Campaigning in cyberspace

  • Nation
  • Wednesday, 09 Sep 2015

“EVERYONE is saying this is the Internet election,” People’s Action Party candidate Vivian Balakrishnan told the crowd at a rally in Singapore’s Holland-Bukit Timah Group Representation Constituency on Monday night.

The Environment and Water Resources Minister noted that voters were constantly WhatsApping and updating their Facebook accounts.

Social media helped generate interest and draw crowds to rallies during the 2011 election campaign but it’s playing an even bigger role this time, with additional platforms such as WhatsApp and Instagram, and more news portals.

“You ask. They answer. We make it happen”. That’s what Inconvenient Questions, a Singaporean sociopolitical site, offers.

During this year’s hustings, it broadcast a two-and-a-half-hour debate with PAP candidate and Law and Foreign Minister K. Shan­mu­gam, Singapore Democratic Party (SDP) candidate Paul Tambyah and Singapore People’s Party candidate Benjamin Pwee.

Inconvenient Questions is one of several online news sites which have appeared since the last polls in 2011 and are drawing in readers and viewers, especially for videos.

The Online Citizen, which predated the last campaign, has also been joined by digital news agency, the All Singapore Stuff news portal and The Middle Ground.

“Video is a significant factor in the campaign this year,” said personal blogger Alex Au.

In previous years, social media posted mainly text and photos, he added.

“But video has a politician speaking for himself. You can watch his body language, facial expressions and reactions. It’s a slightly different ball game,” he said.

Au credited Singaporeans sharing videos of SDP secretary-general Chee Soon Juan for the boost in attendance at the party’s rallies over the past few days.

The crowd at SDP’s first rally was “so-so”, he said. But since then, “Whole speeches are being shared because people found them moving or relevant or revealing of Chee.”

So far, Workers’ Party and SDP are sharing the social media buzz, he estimated. WP is ahead on the field rallies, “but SDP have pretty slick techies and a whole lot more content on their site.”

Au added that he is careful about predicting how social media presence would translate into votes. But, he said many opposition candidates are virtual unknowns when they started the campaign. Yet within nine days, they got up to 40% of the vote share in several constituencies during the last election.

Social media exposure could be partly responsible for that. For example if a fence-sitter’s Facebook wall is flooded with pro-opposition posts by friends, he explained, “A swing voter could be swung.”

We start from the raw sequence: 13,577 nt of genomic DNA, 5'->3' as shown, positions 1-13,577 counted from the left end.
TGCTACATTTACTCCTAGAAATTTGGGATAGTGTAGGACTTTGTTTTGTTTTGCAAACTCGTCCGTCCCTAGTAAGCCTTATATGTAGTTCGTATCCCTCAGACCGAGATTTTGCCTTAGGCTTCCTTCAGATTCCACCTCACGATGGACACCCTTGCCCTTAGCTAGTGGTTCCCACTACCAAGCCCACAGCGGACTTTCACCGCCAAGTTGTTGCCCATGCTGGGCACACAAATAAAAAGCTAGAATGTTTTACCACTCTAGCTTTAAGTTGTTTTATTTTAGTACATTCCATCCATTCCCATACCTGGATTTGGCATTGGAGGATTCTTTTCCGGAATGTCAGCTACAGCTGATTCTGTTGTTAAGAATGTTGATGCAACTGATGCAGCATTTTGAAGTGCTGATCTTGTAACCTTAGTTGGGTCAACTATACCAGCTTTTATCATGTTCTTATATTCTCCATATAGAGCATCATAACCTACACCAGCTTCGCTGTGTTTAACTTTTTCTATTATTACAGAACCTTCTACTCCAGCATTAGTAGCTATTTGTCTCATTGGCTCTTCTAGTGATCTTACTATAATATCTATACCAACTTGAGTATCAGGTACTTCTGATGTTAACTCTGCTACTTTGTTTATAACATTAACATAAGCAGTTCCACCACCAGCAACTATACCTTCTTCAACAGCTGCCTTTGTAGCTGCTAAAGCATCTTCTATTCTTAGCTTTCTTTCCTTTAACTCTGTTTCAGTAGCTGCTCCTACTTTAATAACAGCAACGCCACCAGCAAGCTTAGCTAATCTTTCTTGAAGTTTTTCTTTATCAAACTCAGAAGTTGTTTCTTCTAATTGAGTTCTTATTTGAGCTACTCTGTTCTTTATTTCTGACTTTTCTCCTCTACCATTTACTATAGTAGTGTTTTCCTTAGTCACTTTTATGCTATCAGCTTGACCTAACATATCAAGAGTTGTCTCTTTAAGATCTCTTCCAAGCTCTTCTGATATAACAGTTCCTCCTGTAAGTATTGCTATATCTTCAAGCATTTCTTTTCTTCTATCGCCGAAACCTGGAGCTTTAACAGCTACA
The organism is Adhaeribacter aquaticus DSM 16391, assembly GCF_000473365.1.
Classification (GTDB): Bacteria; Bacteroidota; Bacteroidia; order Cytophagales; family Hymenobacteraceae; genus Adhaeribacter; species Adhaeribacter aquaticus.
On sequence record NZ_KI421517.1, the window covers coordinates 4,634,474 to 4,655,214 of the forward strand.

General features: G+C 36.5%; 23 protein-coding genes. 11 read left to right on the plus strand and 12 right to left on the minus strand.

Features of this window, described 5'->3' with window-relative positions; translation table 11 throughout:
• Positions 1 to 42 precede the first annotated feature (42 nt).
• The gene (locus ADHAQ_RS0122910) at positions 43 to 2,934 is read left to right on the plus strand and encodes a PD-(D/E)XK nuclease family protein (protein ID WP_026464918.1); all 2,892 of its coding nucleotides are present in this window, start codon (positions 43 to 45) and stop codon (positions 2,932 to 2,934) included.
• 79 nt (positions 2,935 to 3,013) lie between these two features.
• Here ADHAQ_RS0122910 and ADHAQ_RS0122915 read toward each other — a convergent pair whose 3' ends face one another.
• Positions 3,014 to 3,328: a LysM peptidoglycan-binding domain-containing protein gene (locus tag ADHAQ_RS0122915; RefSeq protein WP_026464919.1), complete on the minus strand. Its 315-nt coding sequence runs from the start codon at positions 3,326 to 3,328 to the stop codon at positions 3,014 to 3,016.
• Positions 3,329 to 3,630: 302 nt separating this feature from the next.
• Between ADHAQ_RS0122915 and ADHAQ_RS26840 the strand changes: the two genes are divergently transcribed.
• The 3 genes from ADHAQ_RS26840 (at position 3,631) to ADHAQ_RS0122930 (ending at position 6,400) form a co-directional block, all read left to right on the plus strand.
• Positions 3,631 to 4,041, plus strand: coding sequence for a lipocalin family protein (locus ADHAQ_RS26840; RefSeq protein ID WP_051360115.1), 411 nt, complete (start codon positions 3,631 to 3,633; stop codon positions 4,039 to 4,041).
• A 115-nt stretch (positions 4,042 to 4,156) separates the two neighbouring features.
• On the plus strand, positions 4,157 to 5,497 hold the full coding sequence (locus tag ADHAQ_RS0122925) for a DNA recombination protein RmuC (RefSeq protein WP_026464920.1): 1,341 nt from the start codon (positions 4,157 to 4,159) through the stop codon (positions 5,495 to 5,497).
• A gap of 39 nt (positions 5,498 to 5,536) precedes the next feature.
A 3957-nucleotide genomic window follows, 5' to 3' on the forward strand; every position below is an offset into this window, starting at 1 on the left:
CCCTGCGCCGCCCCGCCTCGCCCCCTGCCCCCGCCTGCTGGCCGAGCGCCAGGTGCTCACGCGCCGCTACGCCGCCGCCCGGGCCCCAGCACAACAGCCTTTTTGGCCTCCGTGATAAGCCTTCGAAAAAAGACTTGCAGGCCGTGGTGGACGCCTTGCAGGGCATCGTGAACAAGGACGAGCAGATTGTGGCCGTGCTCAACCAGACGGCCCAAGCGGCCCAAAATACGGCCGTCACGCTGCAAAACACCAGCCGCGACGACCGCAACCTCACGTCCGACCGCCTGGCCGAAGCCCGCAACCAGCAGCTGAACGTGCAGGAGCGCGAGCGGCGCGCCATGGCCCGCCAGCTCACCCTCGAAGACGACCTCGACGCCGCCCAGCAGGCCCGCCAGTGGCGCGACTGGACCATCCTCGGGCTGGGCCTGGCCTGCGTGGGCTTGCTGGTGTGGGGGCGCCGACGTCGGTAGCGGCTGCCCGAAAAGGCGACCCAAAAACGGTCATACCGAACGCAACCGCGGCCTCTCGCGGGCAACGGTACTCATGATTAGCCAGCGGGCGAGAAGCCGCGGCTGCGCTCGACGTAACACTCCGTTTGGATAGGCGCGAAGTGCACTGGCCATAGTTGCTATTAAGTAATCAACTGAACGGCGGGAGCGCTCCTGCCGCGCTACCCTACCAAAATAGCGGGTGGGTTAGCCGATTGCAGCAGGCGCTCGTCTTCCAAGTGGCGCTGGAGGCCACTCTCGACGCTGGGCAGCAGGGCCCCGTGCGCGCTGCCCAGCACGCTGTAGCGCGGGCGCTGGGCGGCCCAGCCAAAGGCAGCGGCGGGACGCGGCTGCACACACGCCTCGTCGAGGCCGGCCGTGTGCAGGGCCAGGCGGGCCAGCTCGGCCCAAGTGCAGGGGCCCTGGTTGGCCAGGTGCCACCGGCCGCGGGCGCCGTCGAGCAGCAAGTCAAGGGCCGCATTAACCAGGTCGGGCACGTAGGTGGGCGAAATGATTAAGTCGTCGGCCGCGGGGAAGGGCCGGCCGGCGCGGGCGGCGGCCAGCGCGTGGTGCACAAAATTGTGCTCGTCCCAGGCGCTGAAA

Elmie Nekmat, assistant professor at the National University of Singapore’s Department of Communications and New Media, warned that echo chambers or echo camps can form around certain issues.

Someone who belongs to a pro-opposition network, for example, would receive more news relating to the opposition, and vice versa if that person was part of a pro-PAP group.

“They are trying to decide on an issue but may not be getting the full range of information,” he said. “They might be misinformed or not fully informed. But they may think they are quite informed and that many think the same way as them.”

At Singapore Management University, professor of Information Systems Lim Ee Peng has been monitoring Twitter traffic by Singaporeans during the 2011 polls and the current campaign.

Twitter was one of the top platforms in 2011, he noted, spreading information very quickly.

Prof Lim’s team studied how much attention people paid to different political user accounts and how they spread that information via Twitter.

In this year’s campaign, PAP has been mentioned the most, followed by the Workers’ Party. But, he stressed, it is difficult to classify whether that attention is positive or negative.

Lim has also observed that use of Instagram is picking up quickly and that there are few boundaries between the platforms. Instagram images are shared on Twitter while a Facebook posting is also referred to in a tweet.

“It’s breaking the barriers and making it easier for people to find content,” he noted.

And not all that content is serious, he added, even when it relates to the election.

“They add fun to serious events,” he said.’s section with information on rallies, for example, also lists “makan places nearby to eat with your kakis”. And The Middle Ground has come up with the GE2015 Zodiac.

  • The views expressed are entirely the writer's own.

Related story:
Put Singapore on the right path, voters told

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Politics , Singapore , elections


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